"Sang choi bau, a staple of Chinese-Australian restaurants, is one of my favourite Chinese classics," says Kylie Kwong. "I love the contrast of textures and temperatures - the chilled crunchy lettuce and the piping-hot filling. In place of pork, I use wallaby fillet, an indigenous ingredient we should all use more often - it's sustainable and delicious. Substitute kangaroo, pork belly or chicken thigh if wallaby isn't available."
- 2 tbsp peanut oil
- 200 gm wallaby fillet, diced (see note)
- 1 tbsp julienne ginger
- 1 garlic clove, finely chopped
- ½ small Spanish onion, thinly sliced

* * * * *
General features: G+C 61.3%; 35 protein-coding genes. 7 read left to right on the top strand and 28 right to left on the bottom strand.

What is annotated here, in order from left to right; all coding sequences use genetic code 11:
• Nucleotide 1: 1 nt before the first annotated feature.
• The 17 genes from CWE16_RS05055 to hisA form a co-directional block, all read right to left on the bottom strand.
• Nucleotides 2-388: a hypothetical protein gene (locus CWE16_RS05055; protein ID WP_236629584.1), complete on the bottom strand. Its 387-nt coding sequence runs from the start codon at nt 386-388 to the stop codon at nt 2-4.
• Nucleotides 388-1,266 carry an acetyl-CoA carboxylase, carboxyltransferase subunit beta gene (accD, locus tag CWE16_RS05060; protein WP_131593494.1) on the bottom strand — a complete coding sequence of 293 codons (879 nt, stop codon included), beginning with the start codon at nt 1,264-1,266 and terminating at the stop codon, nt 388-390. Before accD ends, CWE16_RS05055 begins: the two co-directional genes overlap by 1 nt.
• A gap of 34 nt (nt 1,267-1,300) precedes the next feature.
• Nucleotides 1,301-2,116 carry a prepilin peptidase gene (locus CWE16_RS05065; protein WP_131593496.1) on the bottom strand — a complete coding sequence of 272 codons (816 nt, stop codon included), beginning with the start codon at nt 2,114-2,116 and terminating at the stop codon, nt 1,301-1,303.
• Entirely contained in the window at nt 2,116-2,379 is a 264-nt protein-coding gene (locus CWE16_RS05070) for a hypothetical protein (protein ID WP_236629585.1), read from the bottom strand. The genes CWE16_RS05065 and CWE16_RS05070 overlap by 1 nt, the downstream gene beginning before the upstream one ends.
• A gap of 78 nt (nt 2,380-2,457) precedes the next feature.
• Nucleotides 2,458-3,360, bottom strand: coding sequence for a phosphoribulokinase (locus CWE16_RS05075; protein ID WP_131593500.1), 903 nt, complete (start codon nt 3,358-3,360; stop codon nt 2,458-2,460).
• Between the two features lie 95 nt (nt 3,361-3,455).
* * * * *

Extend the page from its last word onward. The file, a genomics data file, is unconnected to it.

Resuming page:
- 2 shiitake mushrooms, trimmed and thinly sliced
- 2 tbsp Shaoxing wine
- 2 tbsp light soy sauce
- 1 tsp brown sugar
- ½ tsp sesame oil
- 160 gm bean sprouts (½ cup)
- 3 spring onions, thinly sliced
- 1 small carrot, peeled and cut into julienne
- 1 celery stalk, finely diced
- 4 small iceberg lettuce leaves, soaked in iced water for 1 hour to crisp, drained well
- Coriander sprigs, to serve
- 1Heat peanut oil in a hot wok over high heat, add wallaby, ginger and garlic, and stir-fry until fragrant (30 seconds to 1 minute). Add onion and mushrooms, and stir-fry until beginning to soften (20-30 seconds), then add wine, soy sauce, sugar and sesame oil, and stir-fry until wallaby is cooked through (1-2 minutes).
- 2Add sprouts, spring onion, carrot and celery, and toss to combine, then spoon into lettuce cups and serve scattered with coriander sprigs.
Wallaby fillet is available from select farmers' markets and specialist game-meat suppliers